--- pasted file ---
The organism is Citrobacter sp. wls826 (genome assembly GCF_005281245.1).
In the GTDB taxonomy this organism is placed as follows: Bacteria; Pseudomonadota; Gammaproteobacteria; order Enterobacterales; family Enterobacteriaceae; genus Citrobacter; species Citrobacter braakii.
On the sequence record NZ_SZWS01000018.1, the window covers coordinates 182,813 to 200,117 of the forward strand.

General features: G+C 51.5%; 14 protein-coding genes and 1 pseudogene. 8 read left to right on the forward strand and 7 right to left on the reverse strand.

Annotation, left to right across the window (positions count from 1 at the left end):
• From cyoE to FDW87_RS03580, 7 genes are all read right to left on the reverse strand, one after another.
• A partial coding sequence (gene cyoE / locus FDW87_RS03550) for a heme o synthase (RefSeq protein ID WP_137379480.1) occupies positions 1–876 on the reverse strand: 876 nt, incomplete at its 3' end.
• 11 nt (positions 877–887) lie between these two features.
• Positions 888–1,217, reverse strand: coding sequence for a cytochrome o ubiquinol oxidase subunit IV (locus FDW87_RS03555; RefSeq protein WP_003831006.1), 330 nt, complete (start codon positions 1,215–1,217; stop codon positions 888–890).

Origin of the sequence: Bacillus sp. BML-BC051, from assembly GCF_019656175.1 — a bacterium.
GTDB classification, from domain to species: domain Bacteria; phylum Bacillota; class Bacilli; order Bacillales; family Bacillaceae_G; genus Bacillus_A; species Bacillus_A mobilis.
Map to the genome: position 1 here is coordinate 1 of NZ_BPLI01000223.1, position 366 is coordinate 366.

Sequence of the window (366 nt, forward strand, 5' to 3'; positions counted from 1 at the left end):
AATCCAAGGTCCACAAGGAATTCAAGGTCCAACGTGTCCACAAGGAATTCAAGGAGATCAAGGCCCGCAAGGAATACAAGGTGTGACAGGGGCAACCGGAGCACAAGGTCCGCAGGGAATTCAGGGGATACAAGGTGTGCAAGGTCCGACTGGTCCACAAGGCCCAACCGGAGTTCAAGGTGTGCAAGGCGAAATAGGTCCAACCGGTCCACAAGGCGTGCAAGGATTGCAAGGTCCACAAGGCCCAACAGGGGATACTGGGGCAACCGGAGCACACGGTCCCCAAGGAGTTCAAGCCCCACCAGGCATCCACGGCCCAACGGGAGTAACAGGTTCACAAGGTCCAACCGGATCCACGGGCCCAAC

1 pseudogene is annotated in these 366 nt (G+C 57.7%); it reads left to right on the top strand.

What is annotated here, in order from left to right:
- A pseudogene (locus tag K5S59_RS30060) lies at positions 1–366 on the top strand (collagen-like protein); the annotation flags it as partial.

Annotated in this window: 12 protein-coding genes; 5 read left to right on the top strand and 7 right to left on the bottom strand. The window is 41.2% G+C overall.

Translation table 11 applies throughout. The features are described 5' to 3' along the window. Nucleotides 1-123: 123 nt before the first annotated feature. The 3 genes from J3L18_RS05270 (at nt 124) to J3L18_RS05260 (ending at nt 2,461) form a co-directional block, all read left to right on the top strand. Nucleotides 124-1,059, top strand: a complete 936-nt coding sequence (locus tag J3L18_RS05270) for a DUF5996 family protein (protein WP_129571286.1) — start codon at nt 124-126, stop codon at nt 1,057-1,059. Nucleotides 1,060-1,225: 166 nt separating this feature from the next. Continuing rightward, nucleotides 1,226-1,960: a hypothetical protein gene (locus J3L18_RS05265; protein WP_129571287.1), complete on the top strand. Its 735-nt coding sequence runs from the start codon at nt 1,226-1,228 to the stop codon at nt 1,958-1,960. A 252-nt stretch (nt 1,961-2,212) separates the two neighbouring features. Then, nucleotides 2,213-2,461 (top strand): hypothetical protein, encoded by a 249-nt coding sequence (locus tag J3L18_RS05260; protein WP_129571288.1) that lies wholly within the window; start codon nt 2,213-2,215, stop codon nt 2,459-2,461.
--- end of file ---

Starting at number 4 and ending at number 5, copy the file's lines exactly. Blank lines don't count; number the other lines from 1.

General features: G+C 51.5%; 14 protein-coding genes and 1 pseudogene. 8 read left to right on the forward strand and 7 right to left on the reverse strand.

Annotation, left to right across the window (positions count from 1 at the left end):